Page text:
The Lifetime Allowance (LTA) charge was formally abolished on 6 April 2023. Previously, individuals faced a tax-free limit on their total pension savings at £1,073,1000. Anything above that could be taxed at 55% for withdrawals taken as a lump sum (or, 25% if taken as income).

Now that the LTA charge is gone, what does this mean for pension planning? Below, our Carlisle financial planners at Vesta explain the significance of this change to those in (and approaching) retirement. Please contact us for more information or to speak with a financial adviser:

t: 01228 210 137

e: [email protected] 


What was the Lifetime Allowance (LTA)?

The Lifetime Allowance (LTA) was introduced by the government in 2006. It was intended to balance some of the generous tax benefits offered by pensions – such as tax relief.

Over time, the LTA changed. For instance, in 2013-14 it stood at £1,500,000. By 2016-17 it had lowered considerably to £1,000,000. In the following years, it was raised gradually to account for changes to inflation – eventually standing at £1,073,1000 in 2020-21.

It stayed frozen at this level for the following tax years, until 2023-24. Now, with greater inflation pressures and senior NHS workers retiring early to avoid punitive taxes on their pensions, the Chancellor has decided to axe the LTA charge completely.


Other important pension changes

Not only has the LTA been abolished, but the maximum annual allowance an individual can access for pensions has also gone up by 50%. Now, the general rule is that you can put up to £60,000 into your scheme(s) each year – or, up to 100% of your earnings (whichever is lower).

The Money Purchase Annual Allowance (MPAA) has also been changed. Previously, if an individual triggered this rule (e.g. by accessing pension benefits), then their annual allowance would “shrink” to £4,000 per year. In 2023-24, however, this has been raised to £10,000.


Some initial thoughts on the pension changes

A big reason for the abolition of the LTA was to try and limit/reverse the haemorrhaging of GPs and other senior doctors from the NHS. Anecdotally, there are signs that this may be working.

However, it may not be enough to stop an exodus – particularly if more attractive employment opportunities can be found elsewhere in the world. One advert for a private hospital in Australia is offering Junior Doctors £130,000 per year and 20 days off a month!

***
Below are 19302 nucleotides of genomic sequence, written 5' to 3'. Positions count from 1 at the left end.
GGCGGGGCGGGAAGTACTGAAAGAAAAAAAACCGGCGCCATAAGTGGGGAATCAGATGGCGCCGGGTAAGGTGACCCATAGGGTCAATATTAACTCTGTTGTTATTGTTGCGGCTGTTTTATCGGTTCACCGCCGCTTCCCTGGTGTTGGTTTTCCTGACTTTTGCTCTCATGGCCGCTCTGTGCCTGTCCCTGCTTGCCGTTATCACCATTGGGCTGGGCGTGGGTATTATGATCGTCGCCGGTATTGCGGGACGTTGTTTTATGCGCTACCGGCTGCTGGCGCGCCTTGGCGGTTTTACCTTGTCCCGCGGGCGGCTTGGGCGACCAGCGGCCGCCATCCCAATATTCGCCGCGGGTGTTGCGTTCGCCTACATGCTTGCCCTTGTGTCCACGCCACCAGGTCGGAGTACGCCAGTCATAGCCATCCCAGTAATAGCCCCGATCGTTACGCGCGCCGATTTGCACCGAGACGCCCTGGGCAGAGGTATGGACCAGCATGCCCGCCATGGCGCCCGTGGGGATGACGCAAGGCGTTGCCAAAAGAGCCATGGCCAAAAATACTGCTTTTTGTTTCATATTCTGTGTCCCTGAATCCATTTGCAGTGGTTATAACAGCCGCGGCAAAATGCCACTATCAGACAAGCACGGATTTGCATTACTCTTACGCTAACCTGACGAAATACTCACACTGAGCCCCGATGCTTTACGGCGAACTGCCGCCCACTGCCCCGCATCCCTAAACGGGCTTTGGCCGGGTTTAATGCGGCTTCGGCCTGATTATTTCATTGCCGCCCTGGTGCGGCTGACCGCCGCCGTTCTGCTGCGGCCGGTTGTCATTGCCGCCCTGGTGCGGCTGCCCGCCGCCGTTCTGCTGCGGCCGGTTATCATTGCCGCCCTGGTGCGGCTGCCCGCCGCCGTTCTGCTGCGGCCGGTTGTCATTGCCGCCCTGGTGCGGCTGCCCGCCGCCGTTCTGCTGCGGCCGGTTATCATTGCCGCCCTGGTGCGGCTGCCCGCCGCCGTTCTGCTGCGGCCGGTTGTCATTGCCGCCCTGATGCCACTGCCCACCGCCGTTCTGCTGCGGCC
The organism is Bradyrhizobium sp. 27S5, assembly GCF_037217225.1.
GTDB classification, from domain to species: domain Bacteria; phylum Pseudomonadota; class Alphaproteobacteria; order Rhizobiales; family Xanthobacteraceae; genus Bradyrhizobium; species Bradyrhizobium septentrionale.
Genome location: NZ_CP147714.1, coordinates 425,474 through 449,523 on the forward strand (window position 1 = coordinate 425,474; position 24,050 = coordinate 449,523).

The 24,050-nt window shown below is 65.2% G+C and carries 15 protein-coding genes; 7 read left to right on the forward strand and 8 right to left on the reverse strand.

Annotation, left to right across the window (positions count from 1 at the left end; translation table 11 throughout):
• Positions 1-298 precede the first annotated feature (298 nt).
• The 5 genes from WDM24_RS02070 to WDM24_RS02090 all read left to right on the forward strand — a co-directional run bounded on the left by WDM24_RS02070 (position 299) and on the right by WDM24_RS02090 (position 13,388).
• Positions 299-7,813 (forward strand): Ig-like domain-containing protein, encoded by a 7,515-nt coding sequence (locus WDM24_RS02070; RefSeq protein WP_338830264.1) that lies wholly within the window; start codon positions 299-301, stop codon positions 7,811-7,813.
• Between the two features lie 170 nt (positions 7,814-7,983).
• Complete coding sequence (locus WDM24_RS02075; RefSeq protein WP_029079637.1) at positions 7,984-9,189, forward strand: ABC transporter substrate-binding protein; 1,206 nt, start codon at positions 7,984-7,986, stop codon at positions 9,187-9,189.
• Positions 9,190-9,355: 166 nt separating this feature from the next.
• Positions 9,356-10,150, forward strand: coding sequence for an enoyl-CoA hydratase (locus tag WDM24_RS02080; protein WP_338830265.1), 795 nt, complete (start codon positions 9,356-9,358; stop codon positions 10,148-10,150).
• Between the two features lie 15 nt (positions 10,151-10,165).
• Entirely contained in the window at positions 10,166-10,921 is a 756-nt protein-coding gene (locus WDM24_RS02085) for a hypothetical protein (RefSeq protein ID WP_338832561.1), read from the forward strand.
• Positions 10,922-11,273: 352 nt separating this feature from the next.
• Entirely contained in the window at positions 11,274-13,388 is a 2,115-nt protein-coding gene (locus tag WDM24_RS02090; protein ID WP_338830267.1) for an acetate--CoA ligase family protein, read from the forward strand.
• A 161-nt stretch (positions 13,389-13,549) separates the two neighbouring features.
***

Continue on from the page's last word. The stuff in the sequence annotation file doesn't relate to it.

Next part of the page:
The higher MPAA (to £10,000) will mean that savers who have already started accessing benefits under the “freedoms” can contribute more to their pension – without tax – than before. This could encourage more people to take a “blended” or “part-time” approach to retirement.


How does the Lifetime Allowance abolition affect me?

The LTA abolition arguably now makes pensions even more important for retirement planning and estate planning in 2023-24 and beyond.

For instance, pension “pots” (i.e. defined contribution pensions) can be handed down to beneficiaries without inheritance tax (IHT). They sit outside of your estate for IHT purposes, so could become more effective at passing down wealth to the next generation.

An individual’s pension contributions also receive tax relief equivalent to his/her highest marginal rate of income tax. A higher rate taxpayer, for example, gets 40% tax relief – so it only “costs” him 60p to put £1 into his pension.

Now that the maximum annual allowance has been raised to £60,000 per year, those with earnings at/near this level could increase their pension contributions whilst still receiving tax relief. 

If so, then this could boost the eventual size of their pension pots – which no longer face a “tax-free” limit now that the LTA charge is gone. This could allow some people to make higher pension withdrawals in retirement, boosting the quality of their lifestyle.

However, despite these advantageous changes, it is still difficult to do long-term planning with the LTA in mind. This is because the rules may still change in the future.

The Labour Party has stated that it will reverse the Chancellor’s decision to abolish the LTA (with some special rules for NHS workers) if it wins the next general election. 

Given that the increase in the maximum annual allowance to £60,000 also, arguably, mostly benefits those on higher incomes, it is conceivable that this could also change under a new future UK government.

Consider seeking professional financial advice if you want to explore your options with the LTA. One possibility is that some people could retire earlier than planned if, say, Labour wins in the next general election on a manifesto pledge to re-introduce the LTA.

Also, bear in mind that pensions do not come without tax implications in estate planning. In particular, if you die after age 75, then any withdrawals from your pension(s) made by beneficiaries will come under their income tax bill.

Income tax is also due at your marginal rate on any excess over your LTA, if taken as a lump sum. In 2023-24, the most you can take from your pension as a tax-free lump sum is either:

  • 25% of the capital value of your pension, or
  • 25% of £1,073,100.

Alternatively, if you have lifetime allowance protection, then you can take a lump sum of up to 25% of the protected value.



If you would like to discuss your financial plan and retirement strategy, then we would love to hear from you. Get in touch with your Financial Planner here at Vesta Wealth in Cumbria, Teesside and across the North of England.

Reach us via:

t: 01228 210 137

e: [email protected] 

This content is for information purposes only. It should not be taken as financial or investment advice. To receive personalised, regulated financial advice regarding your affairs please consult your Financial Planner here at Vesta Wealth in Cumbria, Teesside and across the North of England.

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